1. What is sin?
(a) "Sin is lawlessness" (anomia). This is a state of refusal to be controlled by God. The Authorized Version here (1 John 3:4), "Sin is transgression of the Law," is inadequate and misleading. The Greek word anomia means lawlessness. Transgression of the Law would be parabasis nomou, an action, but anomia, lawlessness, is a state. Again, the translation is misleading, because it puts all the race under the Ten Commandments, which were given to Israel only (Ps. 147:19, 20; Mal. 4:4; Rom. 9:4): and for life on earth. "Do not commit adultery, steal, kill ... covet" do not pertain to life in heaven! The translation is inadequate--utterly so! For when God said, "Sin is anomia--lawlessness," He spake of the creature's inner refusal to Divine control. Sin is that departure from the Creator which follows a will of its own. So it was with Satan (Ezek. 28). The end of such a course is seen in Isaiah 14:12 ff., in the Antichrist's (figured by the king of Babylon) saying, "I will be like the Most High" (Isa. 14:14).
* The Ten Commandments, "holy, just and good," were fitted to the life of an earthly nation. Paul could get on with them till he came to the tenth--"Thou shalt not covet" (lit., desire). This slew him; or rather, indwelling sin, obtaining this means, "beguiled" him. "Through the commandment," as he says, "sin became exceedingly sinful." This was God's object: "The Law was given that the trespass might abound." Mr. Darby well says: "Sin is equivalent to the spirit of self-will and unrestrainedness, whether man's will or not. When there was Law, its acts were actual transgressions; but without this, sin was there, though there were no such actual transgressions till Law entered ... There can be no transgressions when there is no law. What is there to transgress? But self-will and lust, lawlessness, there may be. It is the state of fallen man: only the Law made it 'exceedingly sinful.'"
When Adam willed to eat the fruit, he departed from God into what is called sin. Scripture says:
(b) "Whatsoever is not of faith is sin."
(c) "The thought of foolishness is sin."
(d) "All unrighteousness is sin."
Sin is an entity, a power! It is a thing, having energy!
2. How does sin "deceive"? Sin deceives in many ways. It has every advantage.
It has "pleasures." It invites with charms, false glamor.
Sin is a great promiser--of all earthly successes. It blinds the eyes, stifles the conscience, hardens the heart, and says all shall be well. Its prophets keep promising sinners liberty--"promising them liberty, while they themselves are bondservants of corruption" (2 Peter 2:19—a solemn chapter, which please read). Most of the people you meet are hardened and blinded by some form of sin--terrible thought!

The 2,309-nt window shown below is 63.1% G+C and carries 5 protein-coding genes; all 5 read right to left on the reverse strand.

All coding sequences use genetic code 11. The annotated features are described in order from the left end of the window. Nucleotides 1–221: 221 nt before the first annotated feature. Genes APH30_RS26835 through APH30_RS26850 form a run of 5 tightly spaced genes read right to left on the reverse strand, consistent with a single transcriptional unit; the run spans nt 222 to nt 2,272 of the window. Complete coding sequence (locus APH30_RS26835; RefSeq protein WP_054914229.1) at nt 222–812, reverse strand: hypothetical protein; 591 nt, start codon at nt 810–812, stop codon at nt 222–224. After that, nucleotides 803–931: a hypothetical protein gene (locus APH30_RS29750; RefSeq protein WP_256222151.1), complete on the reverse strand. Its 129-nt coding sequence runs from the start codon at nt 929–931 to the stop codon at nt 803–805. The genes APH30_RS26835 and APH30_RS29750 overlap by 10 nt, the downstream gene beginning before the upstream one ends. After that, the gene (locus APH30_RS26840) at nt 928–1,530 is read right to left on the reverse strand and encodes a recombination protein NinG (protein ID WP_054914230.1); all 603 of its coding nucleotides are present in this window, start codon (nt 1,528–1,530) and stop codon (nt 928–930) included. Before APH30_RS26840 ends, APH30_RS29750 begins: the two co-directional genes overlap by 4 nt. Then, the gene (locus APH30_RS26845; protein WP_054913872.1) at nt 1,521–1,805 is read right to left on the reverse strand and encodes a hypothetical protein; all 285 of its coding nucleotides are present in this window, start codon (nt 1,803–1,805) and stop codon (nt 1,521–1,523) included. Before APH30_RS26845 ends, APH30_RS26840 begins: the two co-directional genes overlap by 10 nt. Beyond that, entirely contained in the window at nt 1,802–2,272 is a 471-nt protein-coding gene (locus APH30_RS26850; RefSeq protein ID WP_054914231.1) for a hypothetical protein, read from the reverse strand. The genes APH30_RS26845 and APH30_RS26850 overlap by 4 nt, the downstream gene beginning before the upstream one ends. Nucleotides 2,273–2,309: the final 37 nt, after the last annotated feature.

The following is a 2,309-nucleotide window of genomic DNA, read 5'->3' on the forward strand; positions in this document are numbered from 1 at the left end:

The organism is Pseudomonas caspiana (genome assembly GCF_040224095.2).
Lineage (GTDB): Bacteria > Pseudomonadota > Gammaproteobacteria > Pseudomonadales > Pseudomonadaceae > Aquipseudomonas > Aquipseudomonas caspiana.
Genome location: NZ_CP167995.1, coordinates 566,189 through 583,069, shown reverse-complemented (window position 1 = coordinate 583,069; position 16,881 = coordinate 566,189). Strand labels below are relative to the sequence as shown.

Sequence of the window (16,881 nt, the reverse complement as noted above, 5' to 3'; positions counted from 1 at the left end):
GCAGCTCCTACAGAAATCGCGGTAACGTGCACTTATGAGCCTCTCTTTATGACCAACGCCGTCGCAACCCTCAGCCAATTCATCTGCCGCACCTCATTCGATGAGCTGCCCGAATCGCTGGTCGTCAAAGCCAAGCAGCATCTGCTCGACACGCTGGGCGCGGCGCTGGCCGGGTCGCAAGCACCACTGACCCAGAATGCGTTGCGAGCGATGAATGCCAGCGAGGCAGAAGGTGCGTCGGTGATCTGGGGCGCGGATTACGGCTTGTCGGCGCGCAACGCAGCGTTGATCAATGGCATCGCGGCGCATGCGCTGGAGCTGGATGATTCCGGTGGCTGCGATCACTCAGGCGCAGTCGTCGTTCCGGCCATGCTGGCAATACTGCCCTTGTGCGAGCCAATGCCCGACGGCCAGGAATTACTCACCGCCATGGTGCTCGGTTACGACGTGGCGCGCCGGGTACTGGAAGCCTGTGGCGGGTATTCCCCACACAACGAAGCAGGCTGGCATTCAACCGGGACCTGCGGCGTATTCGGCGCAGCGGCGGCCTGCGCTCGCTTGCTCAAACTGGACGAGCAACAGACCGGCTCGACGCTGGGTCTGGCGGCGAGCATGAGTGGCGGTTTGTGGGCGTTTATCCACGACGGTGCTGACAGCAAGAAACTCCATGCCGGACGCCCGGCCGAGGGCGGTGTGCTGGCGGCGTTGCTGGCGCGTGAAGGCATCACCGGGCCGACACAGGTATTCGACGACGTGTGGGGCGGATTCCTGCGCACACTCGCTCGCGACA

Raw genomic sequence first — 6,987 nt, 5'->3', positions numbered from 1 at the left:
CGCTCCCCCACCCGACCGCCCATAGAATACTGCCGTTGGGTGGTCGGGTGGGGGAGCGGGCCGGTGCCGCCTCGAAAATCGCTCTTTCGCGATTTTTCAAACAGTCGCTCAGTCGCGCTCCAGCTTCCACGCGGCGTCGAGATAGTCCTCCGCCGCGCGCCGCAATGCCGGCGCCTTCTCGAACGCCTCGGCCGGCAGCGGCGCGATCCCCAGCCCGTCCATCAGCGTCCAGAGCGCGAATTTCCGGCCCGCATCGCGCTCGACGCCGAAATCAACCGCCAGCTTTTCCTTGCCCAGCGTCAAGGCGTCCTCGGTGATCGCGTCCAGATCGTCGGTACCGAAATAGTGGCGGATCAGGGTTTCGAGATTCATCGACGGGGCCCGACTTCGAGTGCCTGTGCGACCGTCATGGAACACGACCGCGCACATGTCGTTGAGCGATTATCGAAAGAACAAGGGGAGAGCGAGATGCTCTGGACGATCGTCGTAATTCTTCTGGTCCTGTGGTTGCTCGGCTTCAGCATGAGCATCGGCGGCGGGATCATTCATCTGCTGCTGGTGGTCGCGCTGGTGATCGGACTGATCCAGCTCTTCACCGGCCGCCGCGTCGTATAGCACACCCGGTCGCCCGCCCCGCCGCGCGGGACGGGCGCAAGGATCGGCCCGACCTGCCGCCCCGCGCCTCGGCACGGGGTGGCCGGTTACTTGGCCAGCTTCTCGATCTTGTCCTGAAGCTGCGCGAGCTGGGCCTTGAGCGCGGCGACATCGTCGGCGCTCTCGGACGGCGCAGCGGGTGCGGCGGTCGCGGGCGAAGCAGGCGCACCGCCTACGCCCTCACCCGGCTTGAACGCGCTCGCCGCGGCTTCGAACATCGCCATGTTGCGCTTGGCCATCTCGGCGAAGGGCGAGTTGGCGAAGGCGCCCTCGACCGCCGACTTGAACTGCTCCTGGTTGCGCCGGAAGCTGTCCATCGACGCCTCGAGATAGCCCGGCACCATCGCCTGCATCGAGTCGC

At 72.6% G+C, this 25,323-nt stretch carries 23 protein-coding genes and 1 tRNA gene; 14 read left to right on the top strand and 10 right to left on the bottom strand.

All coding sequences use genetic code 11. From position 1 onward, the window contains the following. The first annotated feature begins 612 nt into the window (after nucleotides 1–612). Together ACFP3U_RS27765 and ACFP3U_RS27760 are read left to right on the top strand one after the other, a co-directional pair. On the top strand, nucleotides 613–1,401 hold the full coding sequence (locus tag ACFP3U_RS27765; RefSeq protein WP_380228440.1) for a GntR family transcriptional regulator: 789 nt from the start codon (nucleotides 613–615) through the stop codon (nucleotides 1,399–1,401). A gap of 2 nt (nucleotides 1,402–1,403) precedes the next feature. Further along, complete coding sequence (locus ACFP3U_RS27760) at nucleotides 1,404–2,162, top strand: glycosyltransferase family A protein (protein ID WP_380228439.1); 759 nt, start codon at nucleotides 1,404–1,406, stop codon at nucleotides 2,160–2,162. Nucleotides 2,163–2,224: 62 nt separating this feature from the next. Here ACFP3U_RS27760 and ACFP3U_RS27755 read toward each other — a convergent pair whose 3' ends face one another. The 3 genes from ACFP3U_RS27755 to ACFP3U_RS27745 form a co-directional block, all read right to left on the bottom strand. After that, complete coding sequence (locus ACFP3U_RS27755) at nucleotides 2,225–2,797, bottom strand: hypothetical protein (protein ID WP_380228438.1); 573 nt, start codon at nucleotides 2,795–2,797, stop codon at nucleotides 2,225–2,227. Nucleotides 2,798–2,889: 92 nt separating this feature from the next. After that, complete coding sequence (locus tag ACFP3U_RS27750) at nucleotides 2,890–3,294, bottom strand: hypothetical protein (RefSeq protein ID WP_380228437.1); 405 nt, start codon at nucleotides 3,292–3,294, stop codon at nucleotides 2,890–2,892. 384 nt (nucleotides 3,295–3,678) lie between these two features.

The creature is most forgetful of unpleasant warnings.
The creature has self-confidence--unlimited! "I can quit" (some habit) is in his heart, and how often in his mouth! But our Lord warned, "Everyone that committeth sin is the bondservant of sin" (John 8:34).
3. How does the deceitfulness of sin harden?
Because of delayed judgment. "Because sentence against an evil work is not executed speedily, therefore the heart of the sons of men is fully set in them to do evil" (Eccl. 8:11). God's long suffering is therefore despised. Thousands around about the sinner keep sinning and are not immediately stricken: thus comes false peace!
Sin deceives by appearing harmless, promising good or enjoyment; by the fact that its victims think, "Others are doing it"; by taking advantage of ignorance of the Word of God: so that the victim listens to the voice of false teachers, who say, "You are all right if you are sincere!" Millions are thus being sincerely lost, like those who sailed sincerely on the Lusitania, and sailed to their death. Sin looks so fair--before it is committed! And after one has committed it, it so deceives and hardens that at the worst, like Adam and Eve, we try to shield ourselves from the consequences of our nakedness till GOD comes upon the scene.
A Conscience ignored is slowly hardened & stupefied--finally "seared as with a hot iron." Unless God sends immediate poignant conviction, it is more easy to sin the second time than the first. At last comes the fearful state described to Moses by Jehovah:
"Lest there should be among you man, or woman, or family, or tribe, whose heart turneth away this day from Jehovah our God, to go to serve the gods of those nations; lest there should be among you a root that beareth gall and wormwood; and it come to pass, when he heareth the words of this curse, that he bless himself in his heart, saying, I shall have peace, though I walk in the stubbornness of my heart, to destroy the moist with the dry" (Deut. 29:18, 19).
No wonder we read after this last state, "Then the anger of Jehovah, and His jealousy will burn against that man, and all the curse that is written in this book shall lie upon him"! (vs. 20).
from William Newell Hebrews Verse by Verse